Melbourne teen breaks code ceiling
The 17-year-old Methodist Ladies' College student has made history as the first Australian female to compete in the International Olympiad in Informatics.
17-year-old Belinda Shi will become the first female to represent Australia at the International Olympiad in Informatics.
But she does not want to be seen as "that female" on the male-dominated Australian team.
"I want to be seen as the person on the informatics team who just happens to be female," she said.
Belinda Shi is the first female to be selected in the Australian team for the International Olympiad in Informatics. Photo: Simon Schluter
"I'm not on the team because of my gender, it's because of my ability as a programmer."
In August, the year 12 student will travel to Kazan, Russia to compete against programming prodigies from around the world.
The prestigious competition runs over two days, and each day, participants are given five hours to solve three mathematical problems. Slumped over computers, they use algorithms, or steps, to crunch huge data sets and find solutions to unique problems.
Belinda's selection is significant because it coincides with a push to engage more females in coding.
Both major political parties have pledged to boost the number of female students in STEM – or science, technology, engineering and mathematics.
Research by the Australian Computer Society shows that women hold just 28 per cent of information and communications technology jobs, compared to 43 per cent of professional industry jobs.
Belinda first got involved in coding when she was in primary school, and experimented with an animation program called Scratch. She was hooked.
"I've always liked creating things. I learnt how to create programs to solve problems," she said.
She recently used her coding skills to solve a problem at her school – the roster for gate duty.
Students on gate duty – who stand in pairs at each school entrance every morning – were previously selected by fishing names out of a hat.
"I wrote a program that would allocate who did what on what day," she said.
"Some tasks are really repetitive. Coding makes them a whole lot faster and more efficient."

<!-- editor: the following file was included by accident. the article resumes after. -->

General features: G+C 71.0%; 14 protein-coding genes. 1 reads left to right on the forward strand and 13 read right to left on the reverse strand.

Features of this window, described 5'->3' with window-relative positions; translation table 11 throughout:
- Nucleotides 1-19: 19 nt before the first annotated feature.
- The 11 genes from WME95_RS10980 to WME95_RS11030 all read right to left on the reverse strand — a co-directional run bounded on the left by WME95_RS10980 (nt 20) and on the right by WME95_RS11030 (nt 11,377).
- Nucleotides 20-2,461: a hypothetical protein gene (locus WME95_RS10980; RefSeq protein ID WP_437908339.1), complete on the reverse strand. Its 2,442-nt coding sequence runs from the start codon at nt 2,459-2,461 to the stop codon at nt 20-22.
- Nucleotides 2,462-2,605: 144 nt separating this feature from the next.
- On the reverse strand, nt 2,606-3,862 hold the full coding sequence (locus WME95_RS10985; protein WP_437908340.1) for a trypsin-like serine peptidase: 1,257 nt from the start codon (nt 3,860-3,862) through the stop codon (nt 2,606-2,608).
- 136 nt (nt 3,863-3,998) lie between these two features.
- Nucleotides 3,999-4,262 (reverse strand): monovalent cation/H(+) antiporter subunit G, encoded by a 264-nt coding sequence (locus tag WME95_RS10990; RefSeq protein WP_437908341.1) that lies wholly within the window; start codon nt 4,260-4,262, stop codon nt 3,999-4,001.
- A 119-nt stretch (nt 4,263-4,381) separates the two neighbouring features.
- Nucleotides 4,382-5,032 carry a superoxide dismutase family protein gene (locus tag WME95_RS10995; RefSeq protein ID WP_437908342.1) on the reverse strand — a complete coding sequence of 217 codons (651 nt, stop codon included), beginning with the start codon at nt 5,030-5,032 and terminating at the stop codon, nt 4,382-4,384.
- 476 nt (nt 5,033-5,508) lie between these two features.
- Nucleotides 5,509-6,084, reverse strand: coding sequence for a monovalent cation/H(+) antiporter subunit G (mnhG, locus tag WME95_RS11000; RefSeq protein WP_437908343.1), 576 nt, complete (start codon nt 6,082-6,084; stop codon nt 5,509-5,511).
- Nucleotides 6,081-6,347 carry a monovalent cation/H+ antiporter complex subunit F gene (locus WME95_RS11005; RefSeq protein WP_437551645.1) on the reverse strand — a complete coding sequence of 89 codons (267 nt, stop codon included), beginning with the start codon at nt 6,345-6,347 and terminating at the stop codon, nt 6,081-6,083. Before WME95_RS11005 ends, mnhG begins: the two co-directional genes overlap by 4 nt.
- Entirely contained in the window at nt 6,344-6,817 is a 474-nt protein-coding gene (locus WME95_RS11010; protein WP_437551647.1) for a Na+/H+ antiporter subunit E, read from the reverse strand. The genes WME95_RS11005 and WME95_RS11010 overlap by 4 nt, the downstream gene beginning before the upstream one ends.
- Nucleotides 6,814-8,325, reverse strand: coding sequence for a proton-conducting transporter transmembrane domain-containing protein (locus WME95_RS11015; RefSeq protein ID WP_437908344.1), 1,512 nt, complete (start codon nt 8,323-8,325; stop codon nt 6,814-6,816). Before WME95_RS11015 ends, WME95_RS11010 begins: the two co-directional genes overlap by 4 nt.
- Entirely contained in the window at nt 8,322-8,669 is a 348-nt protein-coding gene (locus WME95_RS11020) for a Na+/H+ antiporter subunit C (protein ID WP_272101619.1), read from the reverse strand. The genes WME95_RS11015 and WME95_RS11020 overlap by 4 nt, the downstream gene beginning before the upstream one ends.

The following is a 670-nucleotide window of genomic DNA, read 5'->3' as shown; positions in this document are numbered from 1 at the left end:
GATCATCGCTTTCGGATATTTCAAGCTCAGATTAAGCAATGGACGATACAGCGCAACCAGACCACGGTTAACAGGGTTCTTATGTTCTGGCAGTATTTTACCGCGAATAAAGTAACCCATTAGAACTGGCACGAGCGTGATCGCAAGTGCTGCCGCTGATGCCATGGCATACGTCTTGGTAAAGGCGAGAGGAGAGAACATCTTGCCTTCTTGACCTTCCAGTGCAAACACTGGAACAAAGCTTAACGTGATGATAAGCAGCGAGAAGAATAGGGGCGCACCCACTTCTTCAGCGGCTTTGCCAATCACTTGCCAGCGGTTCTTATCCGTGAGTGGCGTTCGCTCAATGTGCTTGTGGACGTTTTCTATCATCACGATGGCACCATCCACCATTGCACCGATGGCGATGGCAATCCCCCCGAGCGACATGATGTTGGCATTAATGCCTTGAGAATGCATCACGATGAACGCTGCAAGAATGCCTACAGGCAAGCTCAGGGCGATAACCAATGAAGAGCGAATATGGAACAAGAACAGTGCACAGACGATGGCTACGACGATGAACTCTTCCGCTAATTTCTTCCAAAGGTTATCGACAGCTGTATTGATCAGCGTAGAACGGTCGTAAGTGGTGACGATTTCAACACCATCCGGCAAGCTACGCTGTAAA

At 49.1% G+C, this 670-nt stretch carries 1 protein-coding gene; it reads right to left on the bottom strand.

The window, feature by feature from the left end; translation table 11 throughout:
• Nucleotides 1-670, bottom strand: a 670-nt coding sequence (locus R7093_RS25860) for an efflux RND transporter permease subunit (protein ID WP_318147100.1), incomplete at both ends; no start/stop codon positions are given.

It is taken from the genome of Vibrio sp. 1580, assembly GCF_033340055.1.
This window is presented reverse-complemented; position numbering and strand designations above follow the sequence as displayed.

She has also started a lunchtime coding club, where she shares her knowledge of programming and robotics with other students.
The teenager wants to encourage more girls to take up coding, and said it is becoming useful in many fields outside technology.
"That stereotype of men with nerdy glasses in a dark room is starting to go," she said.
There will be 27 students representing Australia at the International Science and Mathematical Olympiads this year in biology, chemistry, computer programming, physics, maths and Earth sciences. Competition is fierce – these students were selected from more than 150,000 high school hopefuls.
The Turnbull government has committed $48 million to engage students in STEM over five years, and is spending $13 million to boost the participation of females in STEM.
While the Opposition has promised that under a Labor government, coding would be taught in every primary and secondary school and $393 million would be spent on teaching scholarships for recent STEM graduates.
Federal Education Minister Simon Birmingham said engaging more women in STEM was good for gender diversity, business and the economy.
"Three-quarters of the fastest-growing occupations in Australia require skills in science, engineering, technology and maths," he said.
"By encouraging more women to embrace the immense opportunities that exist in science, technology, engineering and maths industries we can improve women's financial security and ensure they are well-equipped to fill the jobs of the 21st century."